Freight Trains

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Back in my previous life as a locomotive engineer for the Santa Fe Railroad (now BNSF), I fell in awe of locomotives and trains in general. Although that was decades ago, I still love to hear the distant blare of air horns and feel the rumble of horsepower and wheels turning from these diesel-electric monsters. Yes, they burn fossil fuel unlike many transit trains on the east coast or in Europe, but there are three thousand miles to cover between New York and California which makes electric trains across America impractical. Besides, it is unlikely that electric locomotives can efficiently produce the horsepower needed to pull a 100 car coal or grain train. So, for now, diesel-electric is the main freight locomotive used in America, Canada and Mexico.

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I had a difficult time coming up with a title for this post as there are so many good songs about trains and railroads that I wanted to use. Since I couldn’t make up my mind, I thought of Iron Horses as this was the name given by our Native American ancestors when they first encountered the steam locomotive. However, the rail-line linking of the east and west in 1869 had devastating consequences for their way of life so I didn’t want to celebrate a cool name with such negativity. The past cannot be changed, but there is no denying that the trans-continental movement of freight plays a huge role in almost every segment of our lives.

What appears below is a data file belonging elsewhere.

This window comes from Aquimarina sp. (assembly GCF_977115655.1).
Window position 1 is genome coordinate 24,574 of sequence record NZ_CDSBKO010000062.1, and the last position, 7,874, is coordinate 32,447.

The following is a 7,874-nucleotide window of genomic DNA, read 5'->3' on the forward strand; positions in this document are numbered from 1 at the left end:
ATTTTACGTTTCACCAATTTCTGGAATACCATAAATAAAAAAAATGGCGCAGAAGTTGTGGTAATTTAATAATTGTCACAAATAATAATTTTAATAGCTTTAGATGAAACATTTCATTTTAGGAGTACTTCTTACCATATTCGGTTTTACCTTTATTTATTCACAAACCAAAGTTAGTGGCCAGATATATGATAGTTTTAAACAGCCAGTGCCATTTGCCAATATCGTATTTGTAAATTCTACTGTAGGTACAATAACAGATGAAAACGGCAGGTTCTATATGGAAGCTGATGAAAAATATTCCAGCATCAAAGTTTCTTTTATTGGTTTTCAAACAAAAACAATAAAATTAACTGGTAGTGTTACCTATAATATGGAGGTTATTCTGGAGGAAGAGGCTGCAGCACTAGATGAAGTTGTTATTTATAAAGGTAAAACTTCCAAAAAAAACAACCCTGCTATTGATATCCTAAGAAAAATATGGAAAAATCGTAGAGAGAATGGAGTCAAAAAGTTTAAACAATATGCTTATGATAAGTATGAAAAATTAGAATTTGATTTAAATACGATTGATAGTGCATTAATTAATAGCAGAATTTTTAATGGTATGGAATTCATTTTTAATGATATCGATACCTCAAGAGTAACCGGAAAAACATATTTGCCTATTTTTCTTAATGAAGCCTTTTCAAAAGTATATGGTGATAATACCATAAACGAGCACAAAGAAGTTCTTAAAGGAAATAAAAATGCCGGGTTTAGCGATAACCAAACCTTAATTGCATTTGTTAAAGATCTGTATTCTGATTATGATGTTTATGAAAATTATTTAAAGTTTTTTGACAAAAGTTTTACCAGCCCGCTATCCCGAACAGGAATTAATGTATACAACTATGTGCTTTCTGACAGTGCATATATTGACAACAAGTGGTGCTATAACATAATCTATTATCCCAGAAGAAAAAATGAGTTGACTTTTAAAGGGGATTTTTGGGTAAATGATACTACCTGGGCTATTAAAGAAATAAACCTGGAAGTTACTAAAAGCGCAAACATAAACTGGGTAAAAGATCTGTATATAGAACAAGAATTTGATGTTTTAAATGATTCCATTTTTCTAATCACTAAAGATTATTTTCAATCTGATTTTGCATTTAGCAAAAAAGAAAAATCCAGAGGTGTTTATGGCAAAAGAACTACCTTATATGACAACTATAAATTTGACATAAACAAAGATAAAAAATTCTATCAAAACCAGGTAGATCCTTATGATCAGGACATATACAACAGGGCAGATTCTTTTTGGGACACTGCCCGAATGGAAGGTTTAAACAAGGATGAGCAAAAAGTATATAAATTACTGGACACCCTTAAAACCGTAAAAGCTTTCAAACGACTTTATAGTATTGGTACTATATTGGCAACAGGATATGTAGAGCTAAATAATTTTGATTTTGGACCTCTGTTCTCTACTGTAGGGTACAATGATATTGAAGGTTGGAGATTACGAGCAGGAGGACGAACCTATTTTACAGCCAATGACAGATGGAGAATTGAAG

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In the first two photographs, the westbound grain train is waiting for a mixed-freight eastbound train to pass so that it can proceed. There was track work being done east of here so trains had to share one track for a short distance. This double track runs from Chicago to San Bernadino and handles millions of tons of freight each year.

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Cabooses were replaced by signalling devices which feed the engineer with vital information about the amount of compressed air in the brake lines at the end of the train. As the eastbound leaves us behind, the westbound starts his movement. Destination unknown, but it will be up to speed within a few miles.

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